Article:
Organizations that didn’t grasp early on that the arrival of COVID-19 meant they needed to change the way they worked have struggled during the pandemic. For UNDP Cambodia this lesson came early on. It was a lesson well learned, but not without some pain.
As lockdowns came into effect across the globe, including in Cambodia, a chance series of WhatsApp messages between managers within UNDP and counterparts at the World Health Organization (WHO) and World Bank exposed an unusual problem: the Government had the money and knew what medical equipment they needed for the response – but faced empty supply lines.
With a UNDP procurement and logistics hub next door in Bangkok, one additional hub in Beijing, and headquarters in Copenhagen, we thought we might be able to help.
The conventional UNDP office has procurement located firmly in the back office. We needed to turn that existing structure upside down. We needed the head of the office to work for the procurement team – to become the key messengers between the Ministry of Health, WHO and World Bank. The brains behind this work sit in UNDP’s procurement office, and they quickly became the most important people in getting lifesaving medical supplies to Cambodia.
The UNDP procurement team swiftly jumped into action as our correspondents. They coordinated with the Ministry of Health and WHO to secure a list of Cambodia’s most urgently needed medical equipment and supplies, and liaised with the World Bank’s COVID-19 assistance team to support the funding of what would amount to a $5.35 million USD initiative.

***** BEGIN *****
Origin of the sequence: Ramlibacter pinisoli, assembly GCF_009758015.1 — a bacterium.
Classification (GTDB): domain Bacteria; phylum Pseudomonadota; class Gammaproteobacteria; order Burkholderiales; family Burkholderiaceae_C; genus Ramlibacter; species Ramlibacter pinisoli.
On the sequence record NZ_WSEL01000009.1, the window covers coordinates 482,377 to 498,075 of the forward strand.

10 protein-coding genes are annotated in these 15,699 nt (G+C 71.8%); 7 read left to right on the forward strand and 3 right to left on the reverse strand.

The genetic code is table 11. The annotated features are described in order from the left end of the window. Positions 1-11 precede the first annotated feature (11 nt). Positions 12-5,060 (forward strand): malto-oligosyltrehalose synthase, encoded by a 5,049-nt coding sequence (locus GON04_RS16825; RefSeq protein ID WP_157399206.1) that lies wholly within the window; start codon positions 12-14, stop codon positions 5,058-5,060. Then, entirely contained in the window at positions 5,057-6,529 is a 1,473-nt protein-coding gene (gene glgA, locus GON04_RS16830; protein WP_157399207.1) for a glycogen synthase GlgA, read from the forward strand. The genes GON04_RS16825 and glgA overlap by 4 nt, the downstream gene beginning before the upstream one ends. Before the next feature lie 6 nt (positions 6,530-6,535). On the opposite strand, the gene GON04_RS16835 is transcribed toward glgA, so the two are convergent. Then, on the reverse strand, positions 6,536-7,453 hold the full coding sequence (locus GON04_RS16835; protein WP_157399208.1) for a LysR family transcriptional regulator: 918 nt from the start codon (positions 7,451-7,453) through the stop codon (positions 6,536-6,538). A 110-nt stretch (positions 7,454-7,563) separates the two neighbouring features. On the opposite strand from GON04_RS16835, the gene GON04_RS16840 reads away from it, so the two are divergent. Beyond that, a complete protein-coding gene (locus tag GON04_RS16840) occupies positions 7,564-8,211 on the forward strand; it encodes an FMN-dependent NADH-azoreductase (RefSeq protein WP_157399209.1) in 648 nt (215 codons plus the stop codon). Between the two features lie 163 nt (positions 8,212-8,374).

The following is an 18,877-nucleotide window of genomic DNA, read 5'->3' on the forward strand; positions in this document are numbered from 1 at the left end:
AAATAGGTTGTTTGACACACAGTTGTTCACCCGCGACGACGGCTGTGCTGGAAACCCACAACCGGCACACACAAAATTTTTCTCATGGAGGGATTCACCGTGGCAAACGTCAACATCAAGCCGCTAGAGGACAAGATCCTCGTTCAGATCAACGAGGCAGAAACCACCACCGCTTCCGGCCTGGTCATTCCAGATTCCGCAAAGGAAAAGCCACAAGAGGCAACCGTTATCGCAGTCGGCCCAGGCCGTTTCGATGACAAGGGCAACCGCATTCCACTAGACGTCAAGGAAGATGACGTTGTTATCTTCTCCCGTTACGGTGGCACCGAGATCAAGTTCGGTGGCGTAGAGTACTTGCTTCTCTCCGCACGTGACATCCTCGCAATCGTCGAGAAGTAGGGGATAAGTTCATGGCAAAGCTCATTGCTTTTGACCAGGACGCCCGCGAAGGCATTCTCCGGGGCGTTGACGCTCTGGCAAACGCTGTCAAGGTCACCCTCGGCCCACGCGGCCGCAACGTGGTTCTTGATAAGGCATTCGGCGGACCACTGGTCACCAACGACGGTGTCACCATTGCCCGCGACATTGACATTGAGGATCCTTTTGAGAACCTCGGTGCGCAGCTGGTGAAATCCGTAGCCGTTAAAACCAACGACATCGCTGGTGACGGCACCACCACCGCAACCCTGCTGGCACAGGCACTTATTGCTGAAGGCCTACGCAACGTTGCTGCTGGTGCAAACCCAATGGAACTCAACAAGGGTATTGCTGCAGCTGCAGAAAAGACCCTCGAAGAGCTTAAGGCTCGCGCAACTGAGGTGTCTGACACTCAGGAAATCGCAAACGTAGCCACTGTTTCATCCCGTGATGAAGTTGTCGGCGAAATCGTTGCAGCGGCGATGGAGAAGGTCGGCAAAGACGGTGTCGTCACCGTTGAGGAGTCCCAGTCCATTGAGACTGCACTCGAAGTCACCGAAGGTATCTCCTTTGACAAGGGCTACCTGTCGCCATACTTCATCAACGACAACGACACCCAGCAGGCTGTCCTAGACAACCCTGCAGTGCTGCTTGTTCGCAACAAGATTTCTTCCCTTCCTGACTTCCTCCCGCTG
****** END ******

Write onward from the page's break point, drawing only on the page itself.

This list included ventilators that were in extreme demand globally, along with testing cartridges, biohazardous waste bags, and safety boxes with needles and syringes. Turning their attention to messages with our UNDP offices in Bangkok, Beijing and Copenhagen, the procurement team coordinated the establishment of new supply lines to make the list a reality.
Since June, we have witnessed the fruition of the team’s work – and of flipping our office structure on its head. Fifty ventilators and 5000 testing cartridges have arrived in Cambodia to date through the coordinated initiative, and 60 additional ventilators are scheduled to arrive in the coming months.
These items have strengthened the resiliency of 28 medical facilities across Cambodia that were set up to handle COVID-19 cases. This has been especially important for the 25 hospitals located outside of Phnom Penh city. These facilities previously lacked the equipment needed to test and treat COVID-19 patients.
Without the agility to recognize when our organization needed to think and act differently, we could have faced a very different outcome. Our continued ability to take growing pains in stride is needed in our work, especially as we support the Government in responding to the challenges presented by COVID-19 today, and in preparing for the years beyond recovery.